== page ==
This post first appeared on this blog on March 13th. It has been edited and updated for this re-post. Things are settling down a bit around here. So, I expect to begin posting some new material in the next few days. It has been fun looking back over the last year and pulling forward some of my favorite archive pieces. Thank you for hanging in there and reading them again!
Jesus once said, “Judge not according to the appearance, but judge righteous judgment.” (John 7:24) He also said, First cast out the beam out of thine own eye; and then shalt thou see clearly to cast out the mote out of thy brother's eye.” (Matthew 7:5) I think this emphasis on what we see and how we judge problems before our eyes can make a huge difference when it comes to healing the sick.
A little girl hurt her arm while playing on the school playground and was sent home. When her dad tried to care for the injury, she said, “Daddy, don’t see what you are going to look at!”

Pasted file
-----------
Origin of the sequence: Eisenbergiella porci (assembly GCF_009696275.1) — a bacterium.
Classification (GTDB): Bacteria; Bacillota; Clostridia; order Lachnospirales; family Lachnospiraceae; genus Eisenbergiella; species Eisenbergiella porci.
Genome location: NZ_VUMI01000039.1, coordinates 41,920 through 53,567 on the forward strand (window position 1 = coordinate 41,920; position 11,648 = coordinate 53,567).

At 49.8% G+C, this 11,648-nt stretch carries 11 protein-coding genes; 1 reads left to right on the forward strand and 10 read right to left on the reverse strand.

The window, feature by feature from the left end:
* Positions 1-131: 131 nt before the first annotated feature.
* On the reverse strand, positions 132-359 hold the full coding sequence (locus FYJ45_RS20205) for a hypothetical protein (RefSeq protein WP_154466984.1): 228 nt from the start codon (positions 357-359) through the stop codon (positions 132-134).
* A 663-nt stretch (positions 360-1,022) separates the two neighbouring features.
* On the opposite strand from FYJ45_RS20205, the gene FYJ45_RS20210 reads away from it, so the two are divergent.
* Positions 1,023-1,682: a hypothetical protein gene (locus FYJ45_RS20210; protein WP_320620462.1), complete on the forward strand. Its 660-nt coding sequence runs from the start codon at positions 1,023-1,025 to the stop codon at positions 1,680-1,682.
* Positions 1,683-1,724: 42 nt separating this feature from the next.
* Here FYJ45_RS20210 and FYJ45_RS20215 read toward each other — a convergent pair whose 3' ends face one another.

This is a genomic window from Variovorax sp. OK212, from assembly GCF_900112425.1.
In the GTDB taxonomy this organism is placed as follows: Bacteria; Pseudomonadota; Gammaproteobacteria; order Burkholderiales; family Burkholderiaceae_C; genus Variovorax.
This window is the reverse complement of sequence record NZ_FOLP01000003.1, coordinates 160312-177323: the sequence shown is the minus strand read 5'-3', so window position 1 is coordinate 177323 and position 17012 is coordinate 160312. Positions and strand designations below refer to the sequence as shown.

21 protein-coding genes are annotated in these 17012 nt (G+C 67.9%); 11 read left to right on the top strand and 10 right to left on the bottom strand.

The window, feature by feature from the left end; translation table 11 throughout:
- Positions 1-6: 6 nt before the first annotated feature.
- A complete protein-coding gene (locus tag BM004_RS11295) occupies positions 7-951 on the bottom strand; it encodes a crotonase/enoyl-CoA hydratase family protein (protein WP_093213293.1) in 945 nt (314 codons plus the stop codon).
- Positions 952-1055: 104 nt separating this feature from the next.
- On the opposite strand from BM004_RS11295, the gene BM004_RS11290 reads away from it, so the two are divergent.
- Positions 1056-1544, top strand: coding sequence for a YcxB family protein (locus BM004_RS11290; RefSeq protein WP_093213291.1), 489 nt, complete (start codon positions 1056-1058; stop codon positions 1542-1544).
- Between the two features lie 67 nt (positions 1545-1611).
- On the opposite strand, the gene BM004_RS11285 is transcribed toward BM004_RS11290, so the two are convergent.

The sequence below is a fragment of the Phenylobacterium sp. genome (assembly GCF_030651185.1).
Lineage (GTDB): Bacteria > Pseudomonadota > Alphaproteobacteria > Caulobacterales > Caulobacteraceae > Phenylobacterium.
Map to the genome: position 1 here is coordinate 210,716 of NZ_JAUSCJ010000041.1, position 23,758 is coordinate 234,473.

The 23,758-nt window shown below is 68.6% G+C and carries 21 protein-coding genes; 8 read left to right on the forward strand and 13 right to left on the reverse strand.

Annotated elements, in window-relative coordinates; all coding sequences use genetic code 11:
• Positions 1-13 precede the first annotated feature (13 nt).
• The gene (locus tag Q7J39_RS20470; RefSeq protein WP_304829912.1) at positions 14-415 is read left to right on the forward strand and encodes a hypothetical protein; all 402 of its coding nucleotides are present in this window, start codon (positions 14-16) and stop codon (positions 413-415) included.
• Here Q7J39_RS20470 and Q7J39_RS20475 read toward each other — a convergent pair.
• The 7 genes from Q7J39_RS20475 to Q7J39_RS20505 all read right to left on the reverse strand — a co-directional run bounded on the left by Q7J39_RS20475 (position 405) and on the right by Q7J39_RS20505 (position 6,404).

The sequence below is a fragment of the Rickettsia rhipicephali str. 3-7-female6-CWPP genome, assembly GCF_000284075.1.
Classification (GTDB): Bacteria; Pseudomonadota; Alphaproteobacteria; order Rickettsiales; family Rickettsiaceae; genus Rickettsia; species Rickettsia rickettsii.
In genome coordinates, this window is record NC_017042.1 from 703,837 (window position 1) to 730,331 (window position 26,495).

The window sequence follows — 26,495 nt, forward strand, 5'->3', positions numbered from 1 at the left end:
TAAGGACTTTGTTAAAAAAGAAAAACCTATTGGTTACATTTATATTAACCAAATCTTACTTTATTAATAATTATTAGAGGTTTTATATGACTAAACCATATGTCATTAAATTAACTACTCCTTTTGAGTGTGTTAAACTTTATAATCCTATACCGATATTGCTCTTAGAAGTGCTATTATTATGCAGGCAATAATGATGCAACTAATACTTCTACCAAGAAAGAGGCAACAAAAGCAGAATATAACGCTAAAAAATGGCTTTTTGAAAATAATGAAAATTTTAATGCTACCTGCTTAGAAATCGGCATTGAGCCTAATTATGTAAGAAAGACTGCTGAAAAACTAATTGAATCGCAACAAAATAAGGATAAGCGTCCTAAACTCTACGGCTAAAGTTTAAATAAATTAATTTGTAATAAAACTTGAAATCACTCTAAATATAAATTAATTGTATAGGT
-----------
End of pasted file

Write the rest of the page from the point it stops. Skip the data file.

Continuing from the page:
This little girl attended the Christian Science Sunday School and had been learning about God as Spirit, the only creator, and of His only creation as spiritual. She intuitively knew that the injury had nothing to do with her true and perfect spiritual selfhood as God’s child.
While he cared for the physical injury, the dad saw, or understood, that his daughter’s spiritual, God-created selfhood, was untouched by evil, hence there was no basis for harm. The Dad was touched by his daughter’s faith and understanding. No doubt, this influenced his own prayer, and healing quickly followed.
Mary Baker Eddy placed a lot of importance on what we look at when praying for healing. She wrote, "The sculptor turns from the marble to his model in order to perfect his conception. We are all sculptors, working at various forms, moulding and chiseling thought. What is the model before mortal mind? Is it imperfection, joy, sorrow, sin, suffering? Have you accepted the mortal model? Are you reproducing it? hen you are haunted in your work by vicious sculptors and hideous forms." (Science and Health with Key to the Scriptures, 248)
Further on she used Jesus’ example to show us a way out. She explained, “Jesus beheld in Science the perfect man, who appeared to him where sinning mortal man appears to mortals. In this perfect man the Saviour saw God's own likeness, and this correct view of man healed the sick. Thus Jesus taught that the kingdom of God is intact, universal, and that man is pure and holy.” (Ibid. 476)